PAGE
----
Injection of local anesthesia resulted in rare ossification of the temporalis muscle

After injection of local anesthesia for root canal treatment, a healthy woman developed an extremely rare complication of traumatic myositis ossificans of the temporalis muscle insertion near the insertion of the right temporalis muscle.

Injection of local anesthesia led to rare ossification of the temporal muscle

After the dental procedure, the woman experienced a constant limitation in the width of her mouth opening. She eventually made a full recovery after undergoing a coronectomy, physical therapy, and regular jaw exercises, the authors write.

“This diagnosis is common in patients with treatment-resistant trismus following intraoral procedures,” wrote author Thorbjørn Østvik Pedersen, MD, Department of Oral and Maxillofacial Surgery, Haukeland University Hospital in Bergen, Norway.

Healthy woman aged 30

Before root canal treatment of the maxillary premolar, the woman was given local anesthesia in the area where the right temporalis muscle attaches. Immediately after the injection, the woman reported that she experienced severe pain and a persistent limitation in the width of her mouth opening after completion of treatment.

Four months after treatment, the woman developed an inability to open her mouth. By that time, her mouth opened only 8 mm. The patient could not move her jaw laterally. She underwent a computed tomography (CT) scan, which showed a bone spur approximately 3 cm long that extended from the right coronoid process of the jaw to the base of the skull.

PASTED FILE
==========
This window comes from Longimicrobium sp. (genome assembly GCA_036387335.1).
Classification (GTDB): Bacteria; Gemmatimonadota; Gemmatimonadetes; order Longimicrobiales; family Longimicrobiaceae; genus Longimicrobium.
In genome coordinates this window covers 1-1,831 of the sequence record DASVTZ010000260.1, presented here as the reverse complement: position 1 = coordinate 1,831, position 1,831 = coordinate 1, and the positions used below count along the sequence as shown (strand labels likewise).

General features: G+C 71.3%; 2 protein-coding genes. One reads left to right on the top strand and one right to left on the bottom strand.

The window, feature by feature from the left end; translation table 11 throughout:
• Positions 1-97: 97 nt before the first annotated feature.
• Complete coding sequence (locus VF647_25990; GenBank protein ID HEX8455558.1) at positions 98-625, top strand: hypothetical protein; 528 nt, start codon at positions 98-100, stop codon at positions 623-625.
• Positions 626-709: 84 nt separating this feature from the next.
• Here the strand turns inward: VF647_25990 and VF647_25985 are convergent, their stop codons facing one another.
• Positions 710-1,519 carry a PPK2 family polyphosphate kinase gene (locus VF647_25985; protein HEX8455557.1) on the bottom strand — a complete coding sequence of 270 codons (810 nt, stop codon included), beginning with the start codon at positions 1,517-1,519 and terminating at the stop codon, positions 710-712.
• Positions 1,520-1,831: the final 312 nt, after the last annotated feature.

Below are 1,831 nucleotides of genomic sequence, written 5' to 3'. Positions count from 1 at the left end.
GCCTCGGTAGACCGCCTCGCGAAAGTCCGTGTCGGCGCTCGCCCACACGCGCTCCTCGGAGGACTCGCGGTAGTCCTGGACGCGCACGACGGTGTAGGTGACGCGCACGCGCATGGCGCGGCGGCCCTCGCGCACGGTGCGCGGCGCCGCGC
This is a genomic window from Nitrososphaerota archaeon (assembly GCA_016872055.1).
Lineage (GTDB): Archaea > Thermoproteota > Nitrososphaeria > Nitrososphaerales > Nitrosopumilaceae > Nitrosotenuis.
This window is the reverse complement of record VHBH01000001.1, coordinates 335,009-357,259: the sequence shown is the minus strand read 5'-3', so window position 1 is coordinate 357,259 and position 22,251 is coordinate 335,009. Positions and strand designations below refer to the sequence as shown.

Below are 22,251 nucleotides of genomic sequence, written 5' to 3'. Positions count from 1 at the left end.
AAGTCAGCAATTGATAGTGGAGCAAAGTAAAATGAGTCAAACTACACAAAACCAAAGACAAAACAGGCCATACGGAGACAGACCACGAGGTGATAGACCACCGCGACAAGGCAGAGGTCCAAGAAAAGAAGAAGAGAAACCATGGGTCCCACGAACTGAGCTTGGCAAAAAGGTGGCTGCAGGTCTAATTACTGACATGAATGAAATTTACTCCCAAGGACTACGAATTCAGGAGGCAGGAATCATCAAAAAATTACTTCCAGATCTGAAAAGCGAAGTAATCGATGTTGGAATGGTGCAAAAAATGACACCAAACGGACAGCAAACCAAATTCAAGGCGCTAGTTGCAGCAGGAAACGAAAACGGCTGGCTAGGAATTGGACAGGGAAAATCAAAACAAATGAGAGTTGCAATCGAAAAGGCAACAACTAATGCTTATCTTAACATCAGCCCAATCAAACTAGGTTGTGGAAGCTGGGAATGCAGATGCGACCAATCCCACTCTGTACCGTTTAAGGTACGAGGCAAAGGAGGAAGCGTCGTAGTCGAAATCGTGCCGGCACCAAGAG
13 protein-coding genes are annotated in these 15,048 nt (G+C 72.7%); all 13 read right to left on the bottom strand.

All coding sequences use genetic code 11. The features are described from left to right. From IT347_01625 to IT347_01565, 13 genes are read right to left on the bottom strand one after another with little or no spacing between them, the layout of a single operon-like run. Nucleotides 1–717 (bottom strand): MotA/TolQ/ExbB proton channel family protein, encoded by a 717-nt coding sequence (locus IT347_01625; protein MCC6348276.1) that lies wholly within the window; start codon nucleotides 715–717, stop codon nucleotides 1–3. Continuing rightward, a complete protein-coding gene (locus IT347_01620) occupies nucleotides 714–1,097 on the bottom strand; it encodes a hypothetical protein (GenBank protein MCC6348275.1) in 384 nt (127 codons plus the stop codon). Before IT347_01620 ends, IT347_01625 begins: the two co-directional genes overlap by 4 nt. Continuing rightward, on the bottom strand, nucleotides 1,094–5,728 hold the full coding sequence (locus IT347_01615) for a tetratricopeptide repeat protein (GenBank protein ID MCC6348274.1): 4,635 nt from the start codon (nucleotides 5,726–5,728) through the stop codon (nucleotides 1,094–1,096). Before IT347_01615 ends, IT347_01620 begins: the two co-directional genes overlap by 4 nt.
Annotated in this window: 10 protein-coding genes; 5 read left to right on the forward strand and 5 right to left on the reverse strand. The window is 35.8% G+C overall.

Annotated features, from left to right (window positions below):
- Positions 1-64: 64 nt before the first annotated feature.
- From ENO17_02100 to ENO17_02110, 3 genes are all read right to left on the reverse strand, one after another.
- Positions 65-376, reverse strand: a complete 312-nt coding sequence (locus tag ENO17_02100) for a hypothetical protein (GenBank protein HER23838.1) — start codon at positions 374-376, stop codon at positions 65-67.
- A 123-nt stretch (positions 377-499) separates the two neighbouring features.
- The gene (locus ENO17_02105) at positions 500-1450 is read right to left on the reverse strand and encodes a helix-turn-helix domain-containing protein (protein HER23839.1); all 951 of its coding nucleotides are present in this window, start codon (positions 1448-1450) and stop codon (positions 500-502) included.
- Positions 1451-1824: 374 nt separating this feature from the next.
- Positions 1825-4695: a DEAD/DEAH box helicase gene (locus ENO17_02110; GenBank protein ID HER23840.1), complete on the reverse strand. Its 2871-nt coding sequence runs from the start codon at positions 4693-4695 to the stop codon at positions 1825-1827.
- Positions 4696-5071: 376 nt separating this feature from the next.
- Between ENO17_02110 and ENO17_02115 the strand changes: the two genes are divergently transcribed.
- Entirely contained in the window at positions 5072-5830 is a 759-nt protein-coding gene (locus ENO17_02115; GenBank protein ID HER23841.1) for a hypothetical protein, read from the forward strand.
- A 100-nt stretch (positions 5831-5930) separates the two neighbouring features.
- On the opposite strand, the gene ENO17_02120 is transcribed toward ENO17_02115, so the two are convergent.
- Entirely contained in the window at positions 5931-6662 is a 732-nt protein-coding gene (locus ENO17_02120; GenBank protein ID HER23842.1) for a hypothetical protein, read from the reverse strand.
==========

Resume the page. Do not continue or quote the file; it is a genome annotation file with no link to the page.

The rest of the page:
(A) coronal and (B) sagittal CT scans show ossification of the insertion of the right temporalis muscle in a woman extending to the base of the skull (arrows).

Injection of local anesthesia led to rare ossification of the temporal muscle1

She underwent a coronectomy to partially remove the bone formation, and the sample was sent to the laboratory for analysis. The histological diagnosis of healthy bone tissue, combined with the results of computed tomography, led clinicians to the diagnosis of traumatic myositis ossificans.

Immediately after surgery, the patient had a mouth opening of 32 mm. After one month, the maximum mouth opening had decreased to 14 mm, although no osseous abnormalities were detected on imaging.

According to the report, after physical therapy and regular jaw exercises, at a postoperative visit five months after surgery, the mouth opening width was 27 mm and acceptable function was observed. The authors wrote that at the five-year follow-up, the woman's mouth opened 40 mm and she chewed normally.

A panoramic x-ray (A) after surgical treatment shows partial resection of the lesion and coronoid process (arrow). (B) Clinical image of the removed lesion.

Injection of local anesthesia led to rare ossification of the temporalis muscle2

A highly unusual condition

Traumatic myositis ossificans is a rare disease in which bone forms deep inside a muscle. This is a very unusual condition in the head and neck area. The muscle of mastication is most commonly affected, and most reported cases occur after minor surgeries such as third molar extraction.

When this does occur, symptoms usually appear three to six weeks after the local muscle injury. Additionally, there is limited research on morbidity following a dental procedure. However, the authors report cases of traumatic myositis ossificans affecting the medial pterygoid muscle after mandibular nerve block.

“This patient developed ossification of the temporalis muscle insertion after administration of local anesthesia, an extremely rare complication,” Pedersen and colleagues wrote.